'Welwyn will no longer have the right to call itself a garden city' - warning over development plans for Broadwater Road
- Credit: HG Group
A community campaign has been launched to prevent Welwyn Garden City from being in "terrible danger of becoming a London suburb".
A proposal for 289 homes to be built in blocks of up to nine storeys high on the old BioPark site on Broadwater Road, Welwyn Garden City, may be approved at the council's Development Management Committee meeting on Thursday, August 12.
Local groups are encouraging residents to let council know their thoughts as soon as possible, as they believe if a nine storey block of flats is approved here then the other two nearby applications at the former Shredded Wheat Factory and South Side of the Shredded Wheat Factory will also receive the green light.
Diane Hagger, a member of campaign group Keep the G in WGC, passionately told this paper of her concerns about the BioPark application.
She said: "It is totally and utterly not within the Garden City ethos, It breaks the council's own rules of not being above five storeys and yet they seem to be looking like they are going to walk all over it.
"It definitely feels like they are trying to confuse people by splitting it all up and having it as this phase and that phase.
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"I think the public think the whole section is Shredded Wheat effectively, therefore the Wheat Quarter."
There are currently three major applications along Broadwater Road: the BioPark (289 homes), Wheat Quarter North Side development (1,220 homes) and the South Side development (721 homes).
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One of the main driving factors behind the developments is the Local Plan, which legally requires the council to build 15,200 homes.
Diane called this figure "ridiculous" and believes the council should be doing more to push back against the requirement as she thinks there will be too many homes and not enough doctor's surgeries, schools, roads or parking.
All three major developments fall in the Peartree ward, and Lib Dem councillor for the area Russ Platt said he was surprised how far the application has come.
He said: "As a resident and councillor I get asked about the Broadwater Road area regularly, residents have huge concerns about how over-development will affect the town and their quality of life.
"I am surprised that this application has actually got this far - it offers a severe lack of social housing and amenity space, building heights and that go against WelHat policy and a dwelling mix that doesn't meet the council's own recommendations (only nine houses out of 289).
"Add to that the large numbers of objections from both the public and official agencies (highways and parking), and it is no surprise that people are up in arms about it and the precedent that it sets.
"It's high time that there was a proper development plan for Peartree, rather than different developers making applications that offer no cohesion and have little benefit for current or prospective members of the community. If this application, and all the other proposed developments on this 500m stretch of Broadwater Road get approved, the neighbourhood and our town will change forever, and frankly it will no longer have the right to call itself a garden city."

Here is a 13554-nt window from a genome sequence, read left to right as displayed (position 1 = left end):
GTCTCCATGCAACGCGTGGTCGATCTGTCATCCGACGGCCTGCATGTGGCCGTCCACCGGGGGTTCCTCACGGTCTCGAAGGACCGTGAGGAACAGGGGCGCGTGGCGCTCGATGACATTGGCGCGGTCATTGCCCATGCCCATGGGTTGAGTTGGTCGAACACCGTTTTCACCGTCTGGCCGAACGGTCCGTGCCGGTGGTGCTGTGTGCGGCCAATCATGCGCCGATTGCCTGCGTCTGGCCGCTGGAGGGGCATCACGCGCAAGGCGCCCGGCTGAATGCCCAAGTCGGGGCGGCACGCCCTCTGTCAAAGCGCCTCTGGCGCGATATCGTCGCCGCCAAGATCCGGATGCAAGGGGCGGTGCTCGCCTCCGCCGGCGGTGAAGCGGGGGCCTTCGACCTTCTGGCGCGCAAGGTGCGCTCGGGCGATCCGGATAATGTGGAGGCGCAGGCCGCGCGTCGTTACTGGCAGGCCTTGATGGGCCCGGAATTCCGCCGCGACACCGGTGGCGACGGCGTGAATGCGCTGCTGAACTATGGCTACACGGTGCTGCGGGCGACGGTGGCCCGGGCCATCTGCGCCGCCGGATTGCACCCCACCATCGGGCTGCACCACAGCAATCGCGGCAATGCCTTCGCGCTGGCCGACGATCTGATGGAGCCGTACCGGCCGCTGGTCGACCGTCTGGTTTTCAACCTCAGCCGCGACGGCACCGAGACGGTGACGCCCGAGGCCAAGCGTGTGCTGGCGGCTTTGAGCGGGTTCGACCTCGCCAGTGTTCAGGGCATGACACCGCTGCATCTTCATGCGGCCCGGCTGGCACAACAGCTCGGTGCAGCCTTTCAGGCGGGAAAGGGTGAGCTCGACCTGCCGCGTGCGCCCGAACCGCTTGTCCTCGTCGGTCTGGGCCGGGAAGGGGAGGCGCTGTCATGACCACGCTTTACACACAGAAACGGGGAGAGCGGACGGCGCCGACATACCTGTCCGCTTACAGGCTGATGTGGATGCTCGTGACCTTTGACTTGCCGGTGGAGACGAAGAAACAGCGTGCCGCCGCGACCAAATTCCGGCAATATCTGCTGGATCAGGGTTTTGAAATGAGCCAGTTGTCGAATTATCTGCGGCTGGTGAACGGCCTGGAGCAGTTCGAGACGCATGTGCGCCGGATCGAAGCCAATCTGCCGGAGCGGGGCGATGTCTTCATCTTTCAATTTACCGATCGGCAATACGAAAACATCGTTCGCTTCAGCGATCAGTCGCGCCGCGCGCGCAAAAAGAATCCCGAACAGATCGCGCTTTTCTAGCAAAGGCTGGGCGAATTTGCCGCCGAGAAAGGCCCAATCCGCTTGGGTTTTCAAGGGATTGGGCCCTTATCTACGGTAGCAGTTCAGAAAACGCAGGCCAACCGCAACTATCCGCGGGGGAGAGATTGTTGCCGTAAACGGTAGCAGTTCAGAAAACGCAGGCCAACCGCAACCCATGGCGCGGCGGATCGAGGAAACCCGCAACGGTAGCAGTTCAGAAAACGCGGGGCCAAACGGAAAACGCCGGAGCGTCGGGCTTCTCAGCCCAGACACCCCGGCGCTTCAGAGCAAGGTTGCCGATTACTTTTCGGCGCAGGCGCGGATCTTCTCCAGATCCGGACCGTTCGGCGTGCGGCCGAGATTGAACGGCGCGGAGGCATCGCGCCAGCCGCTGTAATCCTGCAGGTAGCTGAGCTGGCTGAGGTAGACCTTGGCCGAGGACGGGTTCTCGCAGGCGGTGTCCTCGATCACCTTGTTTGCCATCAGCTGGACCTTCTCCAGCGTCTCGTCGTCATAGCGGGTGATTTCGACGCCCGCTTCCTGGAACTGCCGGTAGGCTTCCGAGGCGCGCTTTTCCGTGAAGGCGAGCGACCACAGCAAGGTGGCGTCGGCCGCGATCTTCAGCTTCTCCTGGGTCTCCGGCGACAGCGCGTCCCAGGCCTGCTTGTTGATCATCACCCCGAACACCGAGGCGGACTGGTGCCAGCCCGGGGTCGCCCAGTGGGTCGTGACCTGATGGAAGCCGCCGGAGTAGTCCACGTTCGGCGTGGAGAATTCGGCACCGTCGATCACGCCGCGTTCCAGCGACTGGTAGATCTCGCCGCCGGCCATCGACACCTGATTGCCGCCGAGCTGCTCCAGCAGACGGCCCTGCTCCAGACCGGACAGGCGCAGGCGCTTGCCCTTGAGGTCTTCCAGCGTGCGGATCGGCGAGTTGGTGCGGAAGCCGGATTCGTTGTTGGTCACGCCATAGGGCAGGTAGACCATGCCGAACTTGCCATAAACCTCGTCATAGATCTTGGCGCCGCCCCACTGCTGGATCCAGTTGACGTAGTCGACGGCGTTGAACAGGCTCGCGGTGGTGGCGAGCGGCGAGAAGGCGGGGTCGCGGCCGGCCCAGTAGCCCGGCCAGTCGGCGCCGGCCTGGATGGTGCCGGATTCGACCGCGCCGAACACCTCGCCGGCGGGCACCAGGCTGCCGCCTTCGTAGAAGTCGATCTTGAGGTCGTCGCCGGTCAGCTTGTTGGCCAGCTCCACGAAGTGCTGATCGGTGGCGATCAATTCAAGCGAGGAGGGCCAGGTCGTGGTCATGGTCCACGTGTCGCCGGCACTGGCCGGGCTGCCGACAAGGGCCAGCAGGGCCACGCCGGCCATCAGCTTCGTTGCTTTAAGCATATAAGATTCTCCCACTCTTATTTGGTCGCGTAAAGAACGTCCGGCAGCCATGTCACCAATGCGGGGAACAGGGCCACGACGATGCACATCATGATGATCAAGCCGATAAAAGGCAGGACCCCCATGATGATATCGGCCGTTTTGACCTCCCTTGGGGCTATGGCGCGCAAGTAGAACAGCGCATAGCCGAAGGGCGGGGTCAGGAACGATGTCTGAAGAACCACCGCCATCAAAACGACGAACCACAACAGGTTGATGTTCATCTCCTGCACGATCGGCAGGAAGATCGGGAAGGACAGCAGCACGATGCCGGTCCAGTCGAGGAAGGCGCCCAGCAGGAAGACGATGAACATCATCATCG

The Welwyn Garden City Society welcomed the council’s recent rejection of the proposals for 111 flats at 73 Bridge Road East and believe the BioPark proposals should also be rejected.
Chair of WGCS Clive Wilson, said: "It is another over-development that is too dense with too little outdoor space. Where will all these people go? The infrastructure improvements have yet to be confirmed and will not be sufficient to minimise the impacts on the surrounding communities.
"The WGCS have been overwhelmed by the public support to reject the over-development proposals including the one at the BioPark. This support has been from people of all political persuasions.
"The Welwyn Garden City Society is in the final stage of delivering over 1,000 targeted leaflets to non-member households who have registered an interest. We urge everyone to register objections to all three sites, lobby their councillors and MP and to come along to the welcoming party for councillors from 6:30pm on 12 August outside the Campus East council chamber.
"Hopefully we will all be applauding the DMC Councillors after they have rejected the proposed dense over-redevelopment of the BioPark.
"The Society’s targeted leafleting, along with the efforts of our colleagues on ‘Keep the G’ and the Heritage Trust, has prompted over 150 additional objections to be lodged against the BioPark alone - and more are piling in. The community are now realising what is being proposed and they do not like it."
To see or comment on the application visit: planning.welhat.gov.uk/Planning/6/2020/3420/MAJ.